Die-hard Twi-hard

A previous column revealed how the diminishing returns of Twilight fans to the Olympic Peninsula has had a dramatic effect on our tourist industry.
I suggested that a sustainable alternative to mitigate the effects of the loss of the Twi-hards would be to invent a better tourist trap. The hunt for Bigfoot could revive the tourist industry that makes this country so cool.
Coincidentally on that very same day in February, Twilight author Stephanie Meyer took the opportunity to reveal on her Web site that she “would be glad to make another Twilight movie, if she ever wrote another Twilight book.”
Maybe there was more to her statement than just a mere coincidence.
As writers, Stephanie Meyer and I share a kinship that is beyond words. I felt a connection the first time I saw her, on Oprah where she admitted changing the ending of her book at her mothers’ suggestion.
That’s my philosophy. Who cares what the critics say about your book, as long as your mom likes it?
So if Stephanie Meyer needs a little help stepping up to the plate to pen another blockbuster, I am only too happy to postpone my hunt for Bigfoot to work on a Vampire script.
Here goes:
Picture a little love nest, out where the roses cling. There’s Edward, the 160-something-year-old vampire, plus Bella the child bride and their baby in a log cabin in a suburb of Forks.
In a relatively short time, they run out of things to talk about. Money is tight. Edward is depressed. He sits around and watches a lot of TV. He sees an episode of Ax-men and decides to go logging.
At least it will get him out of the house.
With his tailored hickory shirt and Italian designer cork boots Edward is subjected to a brutal hazing ritual on his first day on the job. A small chip of wood is placed on a stump.
To prove he is not a TV logger, Edward must strike the chip with his ax, with his very first try, which he does dead center. Next, Edward is blindfolded and told to chop the chip again. Edward heaves a might chop. The crew says he missed the chip to the right, to the left, over and over again.
Edward keeps chopping until he hears everyone laughing. Edward takes the blindfold off to discover, he’s hacked his kidskin rigging gloves to pieces.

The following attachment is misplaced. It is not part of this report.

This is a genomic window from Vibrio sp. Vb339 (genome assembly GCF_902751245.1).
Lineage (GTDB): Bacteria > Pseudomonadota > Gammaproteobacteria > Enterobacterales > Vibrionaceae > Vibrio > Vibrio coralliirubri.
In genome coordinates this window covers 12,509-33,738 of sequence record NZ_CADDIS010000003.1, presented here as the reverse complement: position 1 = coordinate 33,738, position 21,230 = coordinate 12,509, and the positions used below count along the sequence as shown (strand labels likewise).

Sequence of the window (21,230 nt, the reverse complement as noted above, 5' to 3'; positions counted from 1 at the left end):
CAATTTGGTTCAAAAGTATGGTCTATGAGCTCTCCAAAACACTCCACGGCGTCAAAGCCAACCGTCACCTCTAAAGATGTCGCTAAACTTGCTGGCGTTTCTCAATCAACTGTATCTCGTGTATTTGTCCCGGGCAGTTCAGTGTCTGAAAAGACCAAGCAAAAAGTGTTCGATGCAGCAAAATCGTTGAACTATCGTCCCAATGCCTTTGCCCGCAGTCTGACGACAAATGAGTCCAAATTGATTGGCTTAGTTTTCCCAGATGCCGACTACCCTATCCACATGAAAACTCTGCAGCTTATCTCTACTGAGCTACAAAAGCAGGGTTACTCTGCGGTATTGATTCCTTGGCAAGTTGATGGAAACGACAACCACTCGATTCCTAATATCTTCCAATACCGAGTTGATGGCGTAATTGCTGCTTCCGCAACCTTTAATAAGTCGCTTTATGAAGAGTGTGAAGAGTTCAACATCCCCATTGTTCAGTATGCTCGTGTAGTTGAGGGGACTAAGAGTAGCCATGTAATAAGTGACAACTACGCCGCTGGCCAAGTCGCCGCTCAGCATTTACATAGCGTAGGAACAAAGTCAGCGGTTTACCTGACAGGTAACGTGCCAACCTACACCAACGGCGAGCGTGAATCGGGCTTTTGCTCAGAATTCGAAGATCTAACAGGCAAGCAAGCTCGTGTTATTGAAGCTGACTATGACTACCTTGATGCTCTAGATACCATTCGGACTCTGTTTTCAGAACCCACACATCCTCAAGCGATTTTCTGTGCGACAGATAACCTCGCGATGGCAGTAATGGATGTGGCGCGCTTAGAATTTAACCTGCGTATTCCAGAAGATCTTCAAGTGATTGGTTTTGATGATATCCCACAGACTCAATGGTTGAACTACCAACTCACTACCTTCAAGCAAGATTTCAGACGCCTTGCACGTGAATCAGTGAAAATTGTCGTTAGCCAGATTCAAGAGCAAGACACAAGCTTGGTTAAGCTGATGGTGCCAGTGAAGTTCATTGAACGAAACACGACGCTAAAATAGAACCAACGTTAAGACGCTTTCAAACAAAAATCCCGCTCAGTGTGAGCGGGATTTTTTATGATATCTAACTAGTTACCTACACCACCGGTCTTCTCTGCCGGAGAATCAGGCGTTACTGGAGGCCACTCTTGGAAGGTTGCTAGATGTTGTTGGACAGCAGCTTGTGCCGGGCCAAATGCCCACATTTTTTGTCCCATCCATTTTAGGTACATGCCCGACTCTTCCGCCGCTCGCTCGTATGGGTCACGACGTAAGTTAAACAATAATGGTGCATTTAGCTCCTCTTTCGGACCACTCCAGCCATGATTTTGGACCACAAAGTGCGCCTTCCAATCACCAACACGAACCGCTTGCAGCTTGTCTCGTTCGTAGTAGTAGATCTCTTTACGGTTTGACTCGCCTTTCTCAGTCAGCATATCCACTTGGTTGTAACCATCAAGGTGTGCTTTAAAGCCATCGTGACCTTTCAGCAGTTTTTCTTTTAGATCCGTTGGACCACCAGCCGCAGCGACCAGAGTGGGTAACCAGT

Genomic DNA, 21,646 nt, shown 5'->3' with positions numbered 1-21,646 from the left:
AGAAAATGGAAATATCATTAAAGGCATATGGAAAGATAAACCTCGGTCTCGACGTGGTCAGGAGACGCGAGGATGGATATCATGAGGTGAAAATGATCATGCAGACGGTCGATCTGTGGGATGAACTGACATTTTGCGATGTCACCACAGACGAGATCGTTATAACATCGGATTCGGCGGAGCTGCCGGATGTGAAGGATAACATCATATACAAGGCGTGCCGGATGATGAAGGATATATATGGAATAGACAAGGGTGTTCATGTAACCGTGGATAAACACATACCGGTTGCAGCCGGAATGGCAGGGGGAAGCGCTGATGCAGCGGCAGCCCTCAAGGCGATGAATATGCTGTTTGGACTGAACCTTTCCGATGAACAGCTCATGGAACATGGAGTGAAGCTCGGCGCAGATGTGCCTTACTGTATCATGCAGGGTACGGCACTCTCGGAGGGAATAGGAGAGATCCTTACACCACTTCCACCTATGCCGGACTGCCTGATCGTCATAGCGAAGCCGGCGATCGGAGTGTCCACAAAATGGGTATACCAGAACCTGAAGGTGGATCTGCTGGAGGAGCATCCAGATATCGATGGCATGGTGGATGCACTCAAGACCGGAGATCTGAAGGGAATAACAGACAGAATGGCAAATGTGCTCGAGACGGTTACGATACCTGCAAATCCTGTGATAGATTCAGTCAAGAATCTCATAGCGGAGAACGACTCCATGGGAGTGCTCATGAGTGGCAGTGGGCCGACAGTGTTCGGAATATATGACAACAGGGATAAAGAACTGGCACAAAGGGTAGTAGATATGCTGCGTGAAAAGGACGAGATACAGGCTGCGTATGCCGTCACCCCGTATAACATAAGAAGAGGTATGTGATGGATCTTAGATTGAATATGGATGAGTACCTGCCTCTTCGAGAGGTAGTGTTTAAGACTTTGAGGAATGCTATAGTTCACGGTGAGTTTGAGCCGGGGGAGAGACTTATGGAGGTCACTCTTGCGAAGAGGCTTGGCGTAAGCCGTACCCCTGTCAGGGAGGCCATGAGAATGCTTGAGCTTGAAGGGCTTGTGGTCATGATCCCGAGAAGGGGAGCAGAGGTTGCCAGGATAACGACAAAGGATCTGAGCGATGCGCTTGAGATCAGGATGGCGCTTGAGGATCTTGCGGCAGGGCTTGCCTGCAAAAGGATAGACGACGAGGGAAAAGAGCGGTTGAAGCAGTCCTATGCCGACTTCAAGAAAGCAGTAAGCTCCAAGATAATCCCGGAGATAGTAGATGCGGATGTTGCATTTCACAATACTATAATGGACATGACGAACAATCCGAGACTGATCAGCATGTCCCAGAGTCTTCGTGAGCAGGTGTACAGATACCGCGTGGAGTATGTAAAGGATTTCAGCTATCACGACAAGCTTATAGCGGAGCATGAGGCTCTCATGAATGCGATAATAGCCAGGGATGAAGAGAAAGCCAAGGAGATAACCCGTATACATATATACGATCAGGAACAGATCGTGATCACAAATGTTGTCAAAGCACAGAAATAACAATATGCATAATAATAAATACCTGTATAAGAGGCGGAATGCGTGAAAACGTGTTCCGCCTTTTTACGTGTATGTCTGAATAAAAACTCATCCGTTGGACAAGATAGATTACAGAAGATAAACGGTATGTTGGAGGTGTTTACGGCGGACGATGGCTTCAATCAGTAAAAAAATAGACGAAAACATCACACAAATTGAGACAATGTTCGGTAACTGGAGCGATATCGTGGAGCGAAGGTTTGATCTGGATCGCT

Humiliated, Edward is forced to seek alternative employment opportunities. He makes a hopeless attempt to be a fishing guide. He is polite, reasonable and efficient. He doesn’t drink, chew, spit, smoke, cuss, or lie, but they let Edward have a fishing guide license anyway. Edward fakes it for a while but screams like a girl when he has to touch a fish.
Edward just couldn’t hack it as a logger or a fisherman. It’s tough to hold down job when you’re a vampire who sleeps all day. Down on his luck, with no employable skills or experience beyond being a blood sucker, Edward applies for the one job for which he would be uniquely qualified, a government biologist. It was a detail-oriented, fast-paced work environment and Edward was a multi-tasking, self-starting, out of the box team player. During the application process, Edward is asked if he has a college degree.
“Forks U,” Edward sneers.
He is hired.
It is a perfect job for Edward. Sitting in a dark room in the basement of the capitol building with a gang of biologist spinning a big roulette wheel. Each spin of the wheel sets another fishing season or emergency closure somewhere.
At his first day on the job, the boss biologist, (Double B) had Edward placing voodoo pins into a picture of a newspaper columnist and in no time at all he is closing down fish hatcheries like a pro.
Being the new guy, Edward has to go outside once in a while. He finds himself up a creek, electro-shocking bull trout. He’s sitting on a log eating his lunch, blood sausage on rye when he sees her. A
vision of female pulchritude, even if she is eight feet tall and covered with hair. It is a Sasquatch. The mythic creature that has haunted this land since the beginning. The creature just sort of appeared and walked into the woods
Edward left in such a hurry he ran off and left his blood sausage sandwich and the electro-shocker. Edward was afraid the Double B might be mad back about the lost gear but he said they had plenty more where that came from. Besides, they had a new job for Edward and he had a brand new tool. It was an eight shot, three inch magnum twelve gauge shotgun with boxes of shells.
“You want me to shoot the bull trout?” Edward asked.
“No! You idiot!” The Double B said. “We want you to shoot the owls!” The Double B went on to explain how the Canadian Barred Owls were invading our borders, crowding our American owls out of nest sites and eating the Spotted owl’s white lab mice. There had even been stories of the Canadian owl attempting to breed with the American Spotted Owls.
“Is this the kind of country you want for your children?” The Double B asked Edward. “An America where you can no longer hear the hoot of an owl at night? Instead we are forced to listen to a Canadian owl calling Eh, eh eh. Think of our children’s’ children’s future and of their children as well. Don’t they deserve to hear an American owl? If we as biologists have to shoot some owls to save owls, I think it’s the least we can do.”
Edward was shocked.
As a vampire Edward could suck the blood out of a carcass or slaughter werewolves like rats at the dump with a wild joy on his heart-strings but the idea of harming an innocent creature was abhorrent to the very fiber of his being. Besides, it was one of the reasons he and Bella got together in the first place. Edward was one of the few guys in Forks that didn’t hunt.
“How can I shoot a defenseless owl that’s just sitting on a limb?” Edward asked.
“It’s easy,” The Double B laughed, “You just don’t have to lead them so far.